Core Plugin or Classical Plugin?
In this context, there is the question of why Core Plugins, why not the classic models of the Plugins in the wordpress.org Plugin Repository? This directory shows particularly how active and strong the WordPress community is, but the variety of Plugins is immense and an examination of the code is for the individual Plugins not guaranteed (which I in fact also support, as long as they are GPL, but that’s another discussion). I see the possibility of the Core Plugins differently, because they could give such security and the same standard as the core itself.
Versions and Effort
Due to many versions of WordPress, it is difficult adapt a Plugin to all versions. Since version 2.7 the interfaces and capabilities for developers are more consistent. I myself do find it difficult to adapt Plugins to older versions. It is simply no fun. But it is not the only reason, there are also the possibilities of cleaner implementation, which has been achieved in 2.7.
Similarly, the discussion on PHP5, which I also do not want to touch – we will see, what brings WordPress 2.8 or Matt has to say on Feb 14 in Jena. The WP Hackers mailing list has also an extensive discussion going on.
Back Again to Core Plugin
With the help of the Core Plugins, to return to the topic, I see opportunities for more stable code with more effort but great feedback. Plugins can relate, they can query and the performance could benefit from it. The diversity of opportunities that WordPress already offers, would be even bigger and easier to justify. Each individual Core Plugin is available via a comfortable builder.
I will use a core function as an example, which in the past was a reason of discussions, not only within the developers community – the revision function in WordPress since version 2.5.
This function is for use as a CMS and with different authors in WordPress inevitable. It is from this perspective, an added value- but at the same time it puts lots of data into the database. This is particularly unnecessary when the blog operates by one person. From my perspective, the revision in WP would be a typical Core Plugin. Which is required to be activate and you’re done. I know so many WordPress users who not even know this feature, but are surprised of the big amounts of data during a backup. In the standard there is no way to restrict or disable this function – an intrusion into the configuration file is needed, or a Plugin can be used.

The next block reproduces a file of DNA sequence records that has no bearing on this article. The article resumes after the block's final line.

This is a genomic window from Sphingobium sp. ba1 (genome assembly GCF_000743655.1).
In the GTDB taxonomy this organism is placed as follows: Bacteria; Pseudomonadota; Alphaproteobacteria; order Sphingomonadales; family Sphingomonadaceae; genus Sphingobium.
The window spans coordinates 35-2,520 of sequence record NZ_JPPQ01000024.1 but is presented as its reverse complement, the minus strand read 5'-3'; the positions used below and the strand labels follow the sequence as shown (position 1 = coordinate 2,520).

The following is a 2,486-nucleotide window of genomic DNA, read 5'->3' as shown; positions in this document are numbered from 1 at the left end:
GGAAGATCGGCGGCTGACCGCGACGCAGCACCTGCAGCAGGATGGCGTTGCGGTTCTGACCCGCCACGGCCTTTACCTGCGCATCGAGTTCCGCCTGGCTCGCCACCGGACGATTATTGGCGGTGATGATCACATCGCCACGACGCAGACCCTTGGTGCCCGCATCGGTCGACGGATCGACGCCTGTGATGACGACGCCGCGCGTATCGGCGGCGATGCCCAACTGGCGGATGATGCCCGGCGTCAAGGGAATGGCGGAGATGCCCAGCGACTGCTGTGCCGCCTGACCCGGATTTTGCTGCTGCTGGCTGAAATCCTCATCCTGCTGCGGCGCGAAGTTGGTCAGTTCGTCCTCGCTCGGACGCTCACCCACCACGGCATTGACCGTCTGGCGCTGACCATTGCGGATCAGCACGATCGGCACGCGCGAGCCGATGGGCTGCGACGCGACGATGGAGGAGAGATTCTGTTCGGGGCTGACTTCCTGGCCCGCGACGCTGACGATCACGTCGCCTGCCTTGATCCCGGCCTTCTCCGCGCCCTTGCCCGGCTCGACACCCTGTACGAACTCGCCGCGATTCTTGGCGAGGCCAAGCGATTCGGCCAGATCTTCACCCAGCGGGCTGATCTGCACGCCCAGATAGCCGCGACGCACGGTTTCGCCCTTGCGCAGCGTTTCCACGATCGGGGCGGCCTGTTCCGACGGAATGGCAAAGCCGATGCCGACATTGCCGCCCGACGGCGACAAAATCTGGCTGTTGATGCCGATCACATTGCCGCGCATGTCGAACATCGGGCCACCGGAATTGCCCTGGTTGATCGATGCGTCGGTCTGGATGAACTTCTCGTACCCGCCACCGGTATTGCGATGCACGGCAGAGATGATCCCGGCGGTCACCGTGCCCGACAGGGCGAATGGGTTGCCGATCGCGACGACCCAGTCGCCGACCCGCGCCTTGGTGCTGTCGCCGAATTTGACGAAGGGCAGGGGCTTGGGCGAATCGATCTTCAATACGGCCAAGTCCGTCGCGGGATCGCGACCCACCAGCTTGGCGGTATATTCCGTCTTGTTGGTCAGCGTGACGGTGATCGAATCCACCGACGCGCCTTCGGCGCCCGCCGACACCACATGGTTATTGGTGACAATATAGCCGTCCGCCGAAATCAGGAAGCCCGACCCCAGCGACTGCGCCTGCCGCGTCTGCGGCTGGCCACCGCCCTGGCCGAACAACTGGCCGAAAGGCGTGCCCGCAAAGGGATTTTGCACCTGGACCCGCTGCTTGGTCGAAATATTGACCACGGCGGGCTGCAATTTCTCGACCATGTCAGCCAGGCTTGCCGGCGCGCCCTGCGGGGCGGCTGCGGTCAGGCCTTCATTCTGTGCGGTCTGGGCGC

Therefore, I agree to Core Plugins, developed in parallel with and for the Core, likely depending on the version of the Core. I am also for the independent form of the Core Plugins and the freedom for developers in the known Plugins from the wp.org Plugin Repository.
Wonderful, you’ve read it up here? Already I am grateful and apologize that it was such a long article. Even though I still didn’t say everything and maybe I am completely mistaken, but it is an opinion and open source is, in my view much more than taking and giving. Open Source gives also the freedom to participate, think and discuss – encourage to start discussions.